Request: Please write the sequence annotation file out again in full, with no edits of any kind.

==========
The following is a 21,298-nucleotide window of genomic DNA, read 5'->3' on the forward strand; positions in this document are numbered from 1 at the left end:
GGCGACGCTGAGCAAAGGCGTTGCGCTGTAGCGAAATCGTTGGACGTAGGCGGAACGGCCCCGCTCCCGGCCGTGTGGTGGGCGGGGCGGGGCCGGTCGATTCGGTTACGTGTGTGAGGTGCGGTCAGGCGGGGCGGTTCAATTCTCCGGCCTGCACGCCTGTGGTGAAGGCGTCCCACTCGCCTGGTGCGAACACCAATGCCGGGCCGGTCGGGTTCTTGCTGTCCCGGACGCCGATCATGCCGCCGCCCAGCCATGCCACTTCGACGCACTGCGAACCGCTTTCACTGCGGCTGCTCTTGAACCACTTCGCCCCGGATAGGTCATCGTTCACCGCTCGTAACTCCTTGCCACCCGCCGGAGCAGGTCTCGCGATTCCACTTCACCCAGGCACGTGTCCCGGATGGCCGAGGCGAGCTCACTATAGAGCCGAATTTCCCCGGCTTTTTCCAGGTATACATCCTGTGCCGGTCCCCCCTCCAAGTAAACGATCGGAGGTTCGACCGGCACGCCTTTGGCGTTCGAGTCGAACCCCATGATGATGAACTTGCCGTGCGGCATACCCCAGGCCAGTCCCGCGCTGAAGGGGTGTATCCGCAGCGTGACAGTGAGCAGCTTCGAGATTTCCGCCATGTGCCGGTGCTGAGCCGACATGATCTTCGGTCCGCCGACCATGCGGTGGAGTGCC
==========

The following is a 21,298-nucleotide window of genomic DNA, read 5'->3' on the forward strand; positions in this document are numbered from 1 at the left end:
GGCGACGCTGAGCAAAGGCGTTGCGCTGTAGCGAAATCGTTGGACGTAGGCGGAACGGCCCCGCTCCCGGCCGTGTGGTGGGCGGGGCGGGGCCGGTCGATTCGGTTACGTGTGTGAGGTGCGGTCAGGCGGGGCGGTTCAATTCTCCGGCCTGCACGCCTGTGGTGAAGGCGTCCCACTCGCCTGGTGCGAACACCAATGCCGGGCCGGTCGGGTTCTTGCTGTCCCGGACGCCGATCATGCCGCCGCCCAGCCATGCCACTTCGACGCACTGCGAACCGCTTTCACTGCGGCTGCTCTTGAACCACTTCGCCCCGGATAGGTCATCGTTCACCGCTCGTAACTCCTTGCCACCCGCCGGAGCAGGTCTCGCGATTCCACTTCACCCAGGCACGTGTCCCGGATGGCCGAGGCGAGCTCACTATAGAGCCGAATTTCCCCGGCTTTTTCCAGGTATACATCCTGTGCCGGTCCCCCCTCCAAGTAAACGATCGGAGGTTCGACCGGCACGCCTTTGGCGTTCGAGTCGAACCCCATGATGATGAACTTGCCGTGCGGCATACCCCAGGCCAGTCCCGCGCTGAAGGGGTGTATCCGCAGCGTGACAGTGAGCAGCTTCGAGATTTCCGCCATGTGCCGGTGCTGAGCCGACATGATCTTCGGTCCGCCGACCATGCGGTGGAGTGCC